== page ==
ALL – Review


(Owned & Operated)
by Scott Hefflon

A collection of 22 greatest hits, as requested by ALL‘s many online fans (fancy that, nerdcore kids sit in front of their computers? Who’da thunk?), all lovingly remastered by the dynamic duo, Bill Stevenson and Stephen Egarton. Spanning the years, the singers, and the nuances of style, ALL encompasses, ahem, the all of ALL. Some songs here may be unfamiliar to newer fans, and some may perk the ears of long-term fans who either took a breather (eight full-lengths in eightish years, all filled to the rim with pop-punk gems is kind of a lot to keep up with), or missed a record due to being dirt poor that year, or the mighty powerhouse that is Cruz records didn’t get the album into your local record store. So here’s yer chance to catch up, kids.

With all the lyrics, songwriting credits (for a change, it actually matters who wrote what song), the now-mandatory Descendents/ALL Family Shrub, not to mention a slew of photos spanning the years and the facial expressions, ALL is a necessary item for collectors as well as the merely curious, especially if you take into account the remastering. While the first couple ALL records were crisp and clean, the songs from those records were given a little more warmth and full-bodied umph here. Some fans may like the originals better, but those fans can skip the track, grumble a little, or throw on the original if it bothers them so fuckin’ much.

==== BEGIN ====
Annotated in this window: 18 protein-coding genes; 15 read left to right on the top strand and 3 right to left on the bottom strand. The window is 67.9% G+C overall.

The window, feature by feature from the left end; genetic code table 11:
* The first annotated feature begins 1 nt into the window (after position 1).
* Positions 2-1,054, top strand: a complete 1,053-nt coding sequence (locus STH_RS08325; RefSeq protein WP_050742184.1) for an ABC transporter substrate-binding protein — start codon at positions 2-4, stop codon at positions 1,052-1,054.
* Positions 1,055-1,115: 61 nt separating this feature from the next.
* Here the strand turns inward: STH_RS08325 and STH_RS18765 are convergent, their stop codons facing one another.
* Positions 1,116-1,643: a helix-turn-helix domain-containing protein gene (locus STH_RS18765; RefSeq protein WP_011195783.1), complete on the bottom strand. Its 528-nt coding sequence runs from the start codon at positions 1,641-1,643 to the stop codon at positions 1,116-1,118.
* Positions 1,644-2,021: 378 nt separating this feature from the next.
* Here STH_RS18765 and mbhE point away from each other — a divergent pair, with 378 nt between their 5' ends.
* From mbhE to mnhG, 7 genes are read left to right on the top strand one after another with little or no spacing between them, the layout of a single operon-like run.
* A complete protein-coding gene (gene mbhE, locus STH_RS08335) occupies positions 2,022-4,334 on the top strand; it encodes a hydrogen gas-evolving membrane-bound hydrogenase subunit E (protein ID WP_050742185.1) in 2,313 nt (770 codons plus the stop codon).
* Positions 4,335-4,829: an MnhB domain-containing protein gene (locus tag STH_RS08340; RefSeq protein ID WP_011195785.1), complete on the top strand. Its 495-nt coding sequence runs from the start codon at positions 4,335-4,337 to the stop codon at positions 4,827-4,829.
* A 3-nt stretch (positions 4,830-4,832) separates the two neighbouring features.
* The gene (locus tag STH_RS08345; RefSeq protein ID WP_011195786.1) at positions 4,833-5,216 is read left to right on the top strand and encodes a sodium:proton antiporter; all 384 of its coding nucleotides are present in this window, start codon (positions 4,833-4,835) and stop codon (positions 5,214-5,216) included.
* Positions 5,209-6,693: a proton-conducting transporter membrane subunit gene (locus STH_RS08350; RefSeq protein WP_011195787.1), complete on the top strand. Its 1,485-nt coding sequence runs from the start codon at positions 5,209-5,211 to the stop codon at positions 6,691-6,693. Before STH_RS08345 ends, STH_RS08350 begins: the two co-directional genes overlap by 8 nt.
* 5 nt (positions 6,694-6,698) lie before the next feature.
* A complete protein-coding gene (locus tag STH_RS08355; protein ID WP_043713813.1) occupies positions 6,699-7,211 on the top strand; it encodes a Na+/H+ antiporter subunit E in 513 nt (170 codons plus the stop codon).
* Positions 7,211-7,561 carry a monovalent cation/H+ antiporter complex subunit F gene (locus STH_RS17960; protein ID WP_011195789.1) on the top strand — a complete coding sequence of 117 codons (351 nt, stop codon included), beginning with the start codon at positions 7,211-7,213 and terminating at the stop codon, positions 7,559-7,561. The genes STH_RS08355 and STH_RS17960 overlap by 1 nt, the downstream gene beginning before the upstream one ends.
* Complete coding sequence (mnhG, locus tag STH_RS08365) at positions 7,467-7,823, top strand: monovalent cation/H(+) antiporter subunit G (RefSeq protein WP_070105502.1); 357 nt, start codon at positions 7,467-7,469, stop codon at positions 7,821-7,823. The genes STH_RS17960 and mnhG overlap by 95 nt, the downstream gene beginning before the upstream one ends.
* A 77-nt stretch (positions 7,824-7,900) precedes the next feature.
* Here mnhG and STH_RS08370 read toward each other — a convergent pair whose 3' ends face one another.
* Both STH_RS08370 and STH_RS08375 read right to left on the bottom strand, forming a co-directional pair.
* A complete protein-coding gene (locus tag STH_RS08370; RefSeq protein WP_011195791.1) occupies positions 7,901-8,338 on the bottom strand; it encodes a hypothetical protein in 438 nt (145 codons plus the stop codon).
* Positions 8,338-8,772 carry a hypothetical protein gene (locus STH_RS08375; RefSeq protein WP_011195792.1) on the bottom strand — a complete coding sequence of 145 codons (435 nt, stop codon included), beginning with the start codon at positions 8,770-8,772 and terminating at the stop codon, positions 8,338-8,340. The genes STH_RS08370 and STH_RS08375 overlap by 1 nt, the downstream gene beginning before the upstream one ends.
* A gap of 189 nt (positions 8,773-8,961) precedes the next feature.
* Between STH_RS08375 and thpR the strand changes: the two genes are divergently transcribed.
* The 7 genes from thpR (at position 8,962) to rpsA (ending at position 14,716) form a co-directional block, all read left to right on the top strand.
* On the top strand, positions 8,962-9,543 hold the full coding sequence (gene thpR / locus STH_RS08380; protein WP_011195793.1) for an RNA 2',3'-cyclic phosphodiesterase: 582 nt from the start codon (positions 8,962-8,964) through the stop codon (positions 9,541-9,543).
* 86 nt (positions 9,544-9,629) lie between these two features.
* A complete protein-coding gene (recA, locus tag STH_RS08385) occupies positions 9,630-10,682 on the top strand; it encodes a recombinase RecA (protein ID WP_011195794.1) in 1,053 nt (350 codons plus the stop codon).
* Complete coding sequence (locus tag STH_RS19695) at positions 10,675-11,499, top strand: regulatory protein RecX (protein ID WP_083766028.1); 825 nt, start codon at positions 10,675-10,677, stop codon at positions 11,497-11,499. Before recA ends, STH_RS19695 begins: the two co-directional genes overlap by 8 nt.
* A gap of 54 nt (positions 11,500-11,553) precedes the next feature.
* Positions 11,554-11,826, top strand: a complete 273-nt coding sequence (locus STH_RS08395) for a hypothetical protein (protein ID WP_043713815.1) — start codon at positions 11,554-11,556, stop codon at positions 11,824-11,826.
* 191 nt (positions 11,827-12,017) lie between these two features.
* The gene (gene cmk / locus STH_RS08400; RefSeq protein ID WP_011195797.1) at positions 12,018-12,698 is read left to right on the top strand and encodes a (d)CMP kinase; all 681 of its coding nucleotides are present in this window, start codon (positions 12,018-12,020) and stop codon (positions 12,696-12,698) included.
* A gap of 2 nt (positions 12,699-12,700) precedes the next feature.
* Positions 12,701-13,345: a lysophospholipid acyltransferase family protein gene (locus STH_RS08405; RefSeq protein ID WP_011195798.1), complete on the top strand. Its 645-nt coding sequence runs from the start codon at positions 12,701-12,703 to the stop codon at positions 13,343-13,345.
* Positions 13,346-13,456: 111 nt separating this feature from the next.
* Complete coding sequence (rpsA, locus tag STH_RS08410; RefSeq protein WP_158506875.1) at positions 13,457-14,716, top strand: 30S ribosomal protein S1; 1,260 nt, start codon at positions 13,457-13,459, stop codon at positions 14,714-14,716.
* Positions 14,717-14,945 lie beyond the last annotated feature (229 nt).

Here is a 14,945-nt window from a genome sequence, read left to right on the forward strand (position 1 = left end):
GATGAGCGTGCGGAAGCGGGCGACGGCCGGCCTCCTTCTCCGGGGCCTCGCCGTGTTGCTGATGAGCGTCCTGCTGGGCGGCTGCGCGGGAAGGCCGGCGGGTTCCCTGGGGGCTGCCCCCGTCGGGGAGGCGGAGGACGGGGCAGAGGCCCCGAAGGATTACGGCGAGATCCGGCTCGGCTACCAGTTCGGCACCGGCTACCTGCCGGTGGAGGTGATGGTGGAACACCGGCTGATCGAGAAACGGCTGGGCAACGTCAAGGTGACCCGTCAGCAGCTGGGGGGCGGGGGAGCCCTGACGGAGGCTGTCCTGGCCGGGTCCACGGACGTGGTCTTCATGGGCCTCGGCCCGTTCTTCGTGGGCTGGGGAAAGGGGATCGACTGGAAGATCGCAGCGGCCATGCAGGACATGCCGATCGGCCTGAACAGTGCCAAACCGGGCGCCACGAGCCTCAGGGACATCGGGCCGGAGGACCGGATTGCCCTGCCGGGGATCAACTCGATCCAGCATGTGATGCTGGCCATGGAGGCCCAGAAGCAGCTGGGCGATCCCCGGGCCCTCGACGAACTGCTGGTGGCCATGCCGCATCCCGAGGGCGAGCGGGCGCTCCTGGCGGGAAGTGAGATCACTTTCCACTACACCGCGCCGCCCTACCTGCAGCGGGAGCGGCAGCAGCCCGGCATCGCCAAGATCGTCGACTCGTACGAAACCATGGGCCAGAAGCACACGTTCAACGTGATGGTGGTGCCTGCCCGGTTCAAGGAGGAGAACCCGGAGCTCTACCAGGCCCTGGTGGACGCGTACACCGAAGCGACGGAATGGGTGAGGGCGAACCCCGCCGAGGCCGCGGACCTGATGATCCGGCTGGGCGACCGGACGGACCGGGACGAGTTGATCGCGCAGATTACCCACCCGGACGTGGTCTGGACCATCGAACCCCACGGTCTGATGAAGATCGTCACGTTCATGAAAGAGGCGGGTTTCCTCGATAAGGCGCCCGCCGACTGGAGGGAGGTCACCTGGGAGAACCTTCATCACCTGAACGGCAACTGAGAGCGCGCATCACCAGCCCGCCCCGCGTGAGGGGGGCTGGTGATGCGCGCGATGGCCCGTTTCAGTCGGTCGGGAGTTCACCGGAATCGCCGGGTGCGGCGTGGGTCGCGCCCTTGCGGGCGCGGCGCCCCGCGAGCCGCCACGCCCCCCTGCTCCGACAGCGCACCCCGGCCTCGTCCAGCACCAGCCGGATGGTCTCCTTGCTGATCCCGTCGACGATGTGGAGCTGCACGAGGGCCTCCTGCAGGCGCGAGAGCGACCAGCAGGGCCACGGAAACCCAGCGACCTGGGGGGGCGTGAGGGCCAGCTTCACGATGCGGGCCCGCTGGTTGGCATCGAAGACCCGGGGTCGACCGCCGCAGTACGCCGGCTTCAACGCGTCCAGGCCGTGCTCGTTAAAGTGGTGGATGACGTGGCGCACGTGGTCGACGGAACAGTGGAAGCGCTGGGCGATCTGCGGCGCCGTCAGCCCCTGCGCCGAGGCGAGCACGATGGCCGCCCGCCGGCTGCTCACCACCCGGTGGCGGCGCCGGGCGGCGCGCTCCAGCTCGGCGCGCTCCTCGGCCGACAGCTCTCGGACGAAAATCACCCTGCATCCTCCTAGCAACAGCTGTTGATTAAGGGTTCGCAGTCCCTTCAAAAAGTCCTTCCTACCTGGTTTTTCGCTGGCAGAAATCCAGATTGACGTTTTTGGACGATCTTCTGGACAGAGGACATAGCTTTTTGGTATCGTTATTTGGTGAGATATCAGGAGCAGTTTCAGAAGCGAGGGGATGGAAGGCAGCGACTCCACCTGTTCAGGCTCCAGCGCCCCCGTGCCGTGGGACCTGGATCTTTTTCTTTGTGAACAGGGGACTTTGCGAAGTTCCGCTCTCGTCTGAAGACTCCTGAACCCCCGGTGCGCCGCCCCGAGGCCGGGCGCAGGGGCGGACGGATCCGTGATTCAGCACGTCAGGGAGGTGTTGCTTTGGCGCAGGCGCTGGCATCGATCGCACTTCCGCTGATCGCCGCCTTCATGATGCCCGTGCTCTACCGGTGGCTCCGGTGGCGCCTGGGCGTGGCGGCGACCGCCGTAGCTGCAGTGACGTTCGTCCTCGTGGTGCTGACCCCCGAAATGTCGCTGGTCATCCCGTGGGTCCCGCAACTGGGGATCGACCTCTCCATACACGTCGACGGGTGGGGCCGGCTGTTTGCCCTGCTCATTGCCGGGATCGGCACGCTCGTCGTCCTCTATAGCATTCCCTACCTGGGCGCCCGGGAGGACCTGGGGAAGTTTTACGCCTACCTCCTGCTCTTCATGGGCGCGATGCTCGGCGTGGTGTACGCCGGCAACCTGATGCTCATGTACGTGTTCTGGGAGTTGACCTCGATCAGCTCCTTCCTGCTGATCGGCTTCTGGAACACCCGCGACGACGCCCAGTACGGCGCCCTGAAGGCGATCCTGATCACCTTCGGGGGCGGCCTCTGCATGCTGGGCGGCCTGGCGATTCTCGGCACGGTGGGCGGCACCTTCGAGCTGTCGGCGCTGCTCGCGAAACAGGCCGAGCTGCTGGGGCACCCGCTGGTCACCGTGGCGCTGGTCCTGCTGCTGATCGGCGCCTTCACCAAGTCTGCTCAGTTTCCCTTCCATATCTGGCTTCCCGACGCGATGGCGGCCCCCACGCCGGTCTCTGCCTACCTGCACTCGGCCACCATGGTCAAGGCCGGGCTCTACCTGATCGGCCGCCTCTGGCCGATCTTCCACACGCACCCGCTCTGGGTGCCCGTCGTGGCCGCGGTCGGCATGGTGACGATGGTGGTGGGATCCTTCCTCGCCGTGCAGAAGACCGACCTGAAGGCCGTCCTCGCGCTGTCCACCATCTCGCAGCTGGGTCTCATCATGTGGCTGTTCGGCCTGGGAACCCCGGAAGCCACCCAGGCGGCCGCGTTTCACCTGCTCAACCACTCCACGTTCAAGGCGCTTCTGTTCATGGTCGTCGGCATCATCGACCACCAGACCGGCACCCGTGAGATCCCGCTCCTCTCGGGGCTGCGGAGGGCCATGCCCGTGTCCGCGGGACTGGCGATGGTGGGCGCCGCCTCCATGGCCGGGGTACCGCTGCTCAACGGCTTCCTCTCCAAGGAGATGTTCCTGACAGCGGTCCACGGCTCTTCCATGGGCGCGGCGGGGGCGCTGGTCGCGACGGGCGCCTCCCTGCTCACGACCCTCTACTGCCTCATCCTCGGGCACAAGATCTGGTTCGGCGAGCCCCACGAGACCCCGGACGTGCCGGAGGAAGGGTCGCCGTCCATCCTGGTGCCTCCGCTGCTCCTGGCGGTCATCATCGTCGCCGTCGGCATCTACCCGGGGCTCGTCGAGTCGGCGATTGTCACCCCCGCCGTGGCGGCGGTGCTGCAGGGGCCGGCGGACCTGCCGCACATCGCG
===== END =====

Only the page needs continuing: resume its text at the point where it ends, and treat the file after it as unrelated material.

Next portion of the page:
Another interesting tidbit is that Scott Reynolds, vocalist in the second incarnation, is represented far more than any other. Milo only puts a brief appearance in on one track, but that’s not surprising, seeing as he’s never been an official ALL member despite lending a vocal or two on pretty much every record. Scott’s dominance may be because he’s the fans’ favorite vocalist, he put out more records with ALL than any other singer (although Chad will tie him next record), or because fans wanted to hear songs they were having trouble finding. Let’s face it, Cruz ain’t no Interscope or Epitaph (not that Owned & Operated is, but let’s not go there). Scott has a much more sensitive-guy, melodic rock voice, and his band (Goodbye, Harry) has never hit the mark the way ALL did/does. Ditto with Dave Smalley, who gets a mere four songs, but seeing as he was only in the band for a full-length and an EP (I consider ALLroy for Prez an EP cuz of the eight songs making up the 20 minute CD, “Just Perfect” had been on ALLroy Sez…), that’s about right. And seeing as only a few tracks from his band (Down By Law) have ever strummed the heartstrings the way he did in ALL, perhaps four songs is his best representation.

OK, I feel like a Trekkie, reading far too much into this stuff. ALL is a great greatest hits record, hitting highlights over the years, offering diversity, semi-rarities, and showing the spectrum of a band that was pop-punk before there was a word for it.
(PO Box 36 Fort Collins, CO 80522)